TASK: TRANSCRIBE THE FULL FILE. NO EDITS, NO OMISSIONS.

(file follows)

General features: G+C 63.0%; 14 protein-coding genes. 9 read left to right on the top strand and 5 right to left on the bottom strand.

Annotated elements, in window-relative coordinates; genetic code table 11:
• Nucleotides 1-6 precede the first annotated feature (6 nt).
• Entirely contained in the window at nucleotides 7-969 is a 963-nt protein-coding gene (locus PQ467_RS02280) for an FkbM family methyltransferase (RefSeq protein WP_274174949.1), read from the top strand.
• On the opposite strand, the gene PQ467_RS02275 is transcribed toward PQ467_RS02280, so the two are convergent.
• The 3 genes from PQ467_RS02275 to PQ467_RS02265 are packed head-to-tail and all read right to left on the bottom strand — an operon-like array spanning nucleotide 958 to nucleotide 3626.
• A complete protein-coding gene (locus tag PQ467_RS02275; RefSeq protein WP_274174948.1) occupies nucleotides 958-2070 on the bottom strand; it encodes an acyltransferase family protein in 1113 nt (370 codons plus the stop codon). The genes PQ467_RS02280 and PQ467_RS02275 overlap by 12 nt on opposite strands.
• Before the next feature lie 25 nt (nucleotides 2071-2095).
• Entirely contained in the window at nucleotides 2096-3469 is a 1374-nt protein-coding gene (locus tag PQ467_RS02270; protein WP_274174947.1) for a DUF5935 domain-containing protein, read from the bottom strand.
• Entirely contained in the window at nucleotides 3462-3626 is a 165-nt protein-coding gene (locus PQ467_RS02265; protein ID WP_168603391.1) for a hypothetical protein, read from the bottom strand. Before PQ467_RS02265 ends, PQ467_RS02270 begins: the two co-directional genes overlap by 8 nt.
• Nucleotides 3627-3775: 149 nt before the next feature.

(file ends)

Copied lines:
General features: G+C 63.0%; 14 protein-coding genes. 9 read left to right on the top strand and 5 right to left on the bottom strand.

Annotated elements, in window-relative coordinates; genetic code table 11:
• Nucleotides 1-6 precede the first annotated feature (6 nt).
• Entirely contained in the window at nucleotides 7-969 is a 963-nt protein-coding gene (locus PQ467_RS02280) for an FkbM family methyltransferase (RefSeq protein WP_274174949.1), read from the top strand.
• On the opposite strand, the gene PQ467_RS02275 is transcribed toward PQ467_RS02280, so the two are convergent.
• The 3 genes from PQ467_RS02275 to PQ467_RS02265 are packed head-to-tail and all read right to left on the bottom strand — an operon-like array spanning nucleotide 958 to nucleotide 3626.
• A complete protein-coding gene (locus tag PQ467_RS02275; RefSeq protein WP_274174948.1) occupies nucleotides 958-2070 on the bottom strand; it encodes an acyltransferase family protein in 1113 nt (370 codons plus the stop codon). The genes PQ467_RS02280 and PQ467_RS02275 overlap by 12 nt on opposite strands.
• Before the next feature lie 25 nt (nucleotides 2071-2095).
• Entirely contained in the window at nucleotides 2096-3469 is a 1374-nt protein-coding gene (locus tag PQ467_RS02270; protein WP_274174947.1) for a DUF5935 domain-containing protein, read from the bottom strand.
• Entirely contained in the window at nucleotides 3462-3626 is a 165-nt protein-coding gene (locus PQ467_RS02265; protein ID WP_168603391.1) for a hypothetical protein, read from the bottom strand. Before PQ467_RS02265 ends, PQ467_RS02270 begins: the two co-directional genes overlap by 8 nt.
• Nucleotides 3627-3775: 149 nt before the next feature.